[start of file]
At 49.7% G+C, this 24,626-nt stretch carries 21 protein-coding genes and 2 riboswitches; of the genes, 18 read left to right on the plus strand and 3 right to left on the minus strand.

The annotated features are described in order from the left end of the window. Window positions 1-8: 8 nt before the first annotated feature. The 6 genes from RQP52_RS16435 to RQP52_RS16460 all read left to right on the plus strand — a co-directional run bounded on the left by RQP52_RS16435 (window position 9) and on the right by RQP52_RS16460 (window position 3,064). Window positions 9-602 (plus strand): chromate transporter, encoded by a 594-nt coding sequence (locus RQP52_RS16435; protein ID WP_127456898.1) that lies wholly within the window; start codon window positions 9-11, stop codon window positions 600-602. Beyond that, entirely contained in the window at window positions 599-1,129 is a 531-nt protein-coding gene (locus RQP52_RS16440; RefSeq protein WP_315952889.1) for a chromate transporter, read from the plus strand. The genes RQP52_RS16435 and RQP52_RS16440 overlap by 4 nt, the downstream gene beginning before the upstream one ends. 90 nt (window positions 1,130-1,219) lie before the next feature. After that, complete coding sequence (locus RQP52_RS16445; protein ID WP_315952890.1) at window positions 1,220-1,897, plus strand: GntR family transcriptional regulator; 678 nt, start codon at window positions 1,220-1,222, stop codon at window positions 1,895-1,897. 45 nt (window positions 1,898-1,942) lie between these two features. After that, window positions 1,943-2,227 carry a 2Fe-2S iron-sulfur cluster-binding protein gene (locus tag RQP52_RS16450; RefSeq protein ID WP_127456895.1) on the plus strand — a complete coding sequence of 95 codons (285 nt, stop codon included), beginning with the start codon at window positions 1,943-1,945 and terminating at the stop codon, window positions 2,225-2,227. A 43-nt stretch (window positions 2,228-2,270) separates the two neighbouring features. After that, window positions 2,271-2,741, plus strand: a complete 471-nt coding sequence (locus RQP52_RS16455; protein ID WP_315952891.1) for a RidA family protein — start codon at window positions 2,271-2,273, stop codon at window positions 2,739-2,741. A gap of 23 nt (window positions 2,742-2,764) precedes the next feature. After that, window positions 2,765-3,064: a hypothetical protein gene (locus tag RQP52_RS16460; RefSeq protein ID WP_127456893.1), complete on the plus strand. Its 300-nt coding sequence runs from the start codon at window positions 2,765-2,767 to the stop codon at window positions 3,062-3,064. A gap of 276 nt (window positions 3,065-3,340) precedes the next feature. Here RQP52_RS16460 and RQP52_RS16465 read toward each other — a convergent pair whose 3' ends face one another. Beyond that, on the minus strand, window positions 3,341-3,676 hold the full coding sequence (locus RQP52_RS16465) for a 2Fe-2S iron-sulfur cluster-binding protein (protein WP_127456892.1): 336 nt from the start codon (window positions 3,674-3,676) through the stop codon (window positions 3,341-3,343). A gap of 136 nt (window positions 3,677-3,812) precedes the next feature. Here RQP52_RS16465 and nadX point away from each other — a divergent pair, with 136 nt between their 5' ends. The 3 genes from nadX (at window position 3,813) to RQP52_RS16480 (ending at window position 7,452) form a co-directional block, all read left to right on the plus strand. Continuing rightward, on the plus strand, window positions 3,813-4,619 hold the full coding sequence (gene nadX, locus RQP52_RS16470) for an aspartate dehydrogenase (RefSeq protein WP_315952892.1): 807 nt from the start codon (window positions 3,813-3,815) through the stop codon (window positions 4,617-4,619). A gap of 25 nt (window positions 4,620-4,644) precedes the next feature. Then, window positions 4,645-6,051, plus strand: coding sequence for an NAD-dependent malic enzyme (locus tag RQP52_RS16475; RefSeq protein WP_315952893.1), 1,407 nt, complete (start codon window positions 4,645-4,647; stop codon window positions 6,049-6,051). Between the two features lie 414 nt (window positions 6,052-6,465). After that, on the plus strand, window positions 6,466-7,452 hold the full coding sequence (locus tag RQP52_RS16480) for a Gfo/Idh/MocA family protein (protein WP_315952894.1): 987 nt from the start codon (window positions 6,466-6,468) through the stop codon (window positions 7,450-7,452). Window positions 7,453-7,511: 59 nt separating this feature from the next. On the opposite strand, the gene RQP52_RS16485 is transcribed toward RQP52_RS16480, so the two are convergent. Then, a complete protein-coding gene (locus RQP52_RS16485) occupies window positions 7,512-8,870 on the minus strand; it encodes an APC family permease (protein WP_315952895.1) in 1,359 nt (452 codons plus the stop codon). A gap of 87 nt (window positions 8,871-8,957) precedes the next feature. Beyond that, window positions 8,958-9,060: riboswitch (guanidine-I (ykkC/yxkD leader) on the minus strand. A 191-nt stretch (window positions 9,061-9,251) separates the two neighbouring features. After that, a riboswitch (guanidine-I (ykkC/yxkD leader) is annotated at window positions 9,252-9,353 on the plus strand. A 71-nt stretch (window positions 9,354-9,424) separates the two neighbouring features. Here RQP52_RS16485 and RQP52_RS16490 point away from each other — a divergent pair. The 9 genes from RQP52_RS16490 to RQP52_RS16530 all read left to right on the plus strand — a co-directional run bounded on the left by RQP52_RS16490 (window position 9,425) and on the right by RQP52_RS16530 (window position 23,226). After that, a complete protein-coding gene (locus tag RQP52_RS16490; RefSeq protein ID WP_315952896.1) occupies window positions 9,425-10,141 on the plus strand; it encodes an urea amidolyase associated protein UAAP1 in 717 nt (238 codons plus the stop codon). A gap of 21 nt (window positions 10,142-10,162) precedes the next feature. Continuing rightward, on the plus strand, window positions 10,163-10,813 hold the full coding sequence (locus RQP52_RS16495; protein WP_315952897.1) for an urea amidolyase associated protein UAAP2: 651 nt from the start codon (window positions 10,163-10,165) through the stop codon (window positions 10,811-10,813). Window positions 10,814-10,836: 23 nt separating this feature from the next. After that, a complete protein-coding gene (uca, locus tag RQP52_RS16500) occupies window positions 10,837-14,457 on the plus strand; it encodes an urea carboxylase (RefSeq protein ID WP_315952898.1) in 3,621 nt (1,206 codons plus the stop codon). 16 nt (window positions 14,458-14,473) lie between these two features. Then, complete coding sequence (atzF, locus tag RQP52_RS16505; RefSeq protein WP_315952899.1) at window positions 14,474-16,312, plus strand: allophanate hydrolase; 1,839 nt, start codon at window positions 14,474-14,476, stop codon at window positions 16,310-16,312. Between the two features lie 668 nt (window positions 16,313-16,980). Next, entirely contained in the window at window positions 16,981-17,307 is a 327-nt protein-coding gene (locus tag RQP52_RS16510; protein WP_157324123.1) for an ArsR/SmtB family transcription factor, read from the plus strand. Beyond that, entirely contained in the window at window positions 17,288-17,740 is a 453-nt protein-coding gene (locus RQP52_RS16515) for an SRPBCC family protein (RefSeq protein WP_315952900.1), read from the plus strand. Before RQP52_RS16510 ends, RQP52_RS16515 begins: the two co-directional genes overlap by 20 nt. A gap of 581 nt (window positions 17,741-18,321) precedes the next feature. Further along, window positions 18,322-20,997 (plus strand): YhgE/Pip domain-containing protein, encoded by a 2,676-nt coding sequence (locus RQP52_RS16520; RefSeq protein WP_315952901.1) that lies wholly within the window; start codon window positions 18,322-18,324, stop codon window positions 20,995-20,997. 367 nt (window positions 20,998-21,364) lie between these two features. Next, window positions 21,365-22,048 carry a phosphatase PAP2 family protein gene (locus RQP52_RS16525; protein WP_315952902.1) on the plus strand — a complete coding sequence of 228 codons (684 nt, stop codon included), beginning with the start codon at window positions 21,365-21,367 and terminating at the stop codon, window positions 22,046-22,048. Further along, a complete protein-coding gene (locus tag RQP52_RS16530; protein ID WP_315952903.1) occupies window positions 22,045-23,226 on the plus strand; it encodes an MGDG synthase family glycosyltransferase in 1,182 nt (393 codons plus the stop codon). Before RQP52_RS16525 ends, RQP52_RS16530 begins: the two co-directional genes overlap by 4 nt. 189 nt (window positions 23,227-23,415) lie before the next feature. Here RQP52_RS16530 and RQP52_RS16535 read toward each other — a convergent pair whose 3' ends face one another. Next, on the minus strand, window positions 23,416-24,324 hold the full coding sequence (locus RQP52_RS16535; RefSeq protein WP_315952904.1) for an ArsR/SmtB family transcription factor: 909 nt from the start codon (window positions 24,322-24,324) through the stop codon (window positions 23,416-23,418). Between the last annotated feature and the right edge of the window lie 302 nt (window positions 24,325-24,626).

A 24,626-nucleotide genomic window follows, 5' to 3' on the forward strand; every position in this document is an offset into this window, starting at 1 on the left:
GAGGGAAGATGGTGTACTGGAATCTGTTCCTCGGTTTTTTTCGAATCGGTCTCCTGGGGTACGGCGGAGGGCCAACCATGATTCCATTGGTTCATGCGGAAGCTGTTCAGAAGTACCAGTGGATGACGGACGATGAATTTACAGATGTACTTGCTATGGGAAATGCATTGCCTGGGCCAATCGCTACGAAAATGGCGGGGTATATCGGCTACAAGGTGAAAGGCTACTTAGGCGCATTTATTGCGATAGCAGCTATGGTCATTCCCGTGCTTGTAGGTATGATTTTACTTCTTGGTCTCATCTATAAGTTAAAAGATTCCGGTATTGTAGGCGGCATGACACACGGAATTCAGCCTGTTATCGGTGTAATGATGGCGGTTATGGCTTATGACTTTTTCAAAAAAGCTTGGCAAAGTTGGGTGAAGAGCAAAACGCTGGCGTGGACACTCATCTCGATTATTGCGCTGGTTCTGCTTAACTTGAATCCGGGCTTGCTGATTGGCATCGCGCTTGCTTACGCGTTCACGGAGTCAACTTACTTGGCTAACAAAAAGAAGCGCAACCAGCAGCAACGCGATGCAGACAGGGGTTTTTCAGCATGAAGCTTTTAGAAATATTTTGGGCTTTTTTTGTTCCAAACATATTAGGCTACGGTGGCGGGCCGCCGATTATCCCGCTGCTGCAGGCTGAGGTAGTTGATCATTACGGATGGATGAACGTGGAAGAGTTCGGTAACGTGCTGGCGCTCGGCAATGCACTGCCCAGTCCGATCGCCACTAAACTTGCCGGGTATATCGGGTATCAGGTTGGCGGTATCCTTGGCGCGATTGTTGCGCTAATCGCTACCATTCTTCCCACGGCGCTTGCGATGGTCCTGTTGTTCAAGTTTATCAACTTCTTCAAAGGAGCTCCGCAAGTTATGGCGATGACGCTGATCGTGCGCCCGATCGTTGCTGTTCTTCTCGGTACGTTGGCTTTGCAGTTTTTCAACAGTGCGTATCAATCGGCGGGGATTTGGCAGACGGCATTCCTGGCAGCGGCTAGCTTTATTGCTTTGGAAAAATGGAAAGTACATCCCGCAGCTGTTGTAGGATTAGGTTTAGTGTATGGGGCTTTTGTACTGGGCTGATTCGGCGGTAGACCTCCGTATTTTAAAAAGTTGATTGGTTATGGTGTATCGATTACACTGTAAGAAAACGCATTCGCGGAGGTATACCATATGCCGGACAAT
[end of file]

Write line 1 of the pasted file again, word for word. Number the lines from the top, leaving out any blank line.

At 49.7% G+C, this 24,626-nt stretch carries 21 protein-coding genes and 2 riboswitches; of the genes, 18 read left to right on the plus strand and 3 right to left on the minus strand.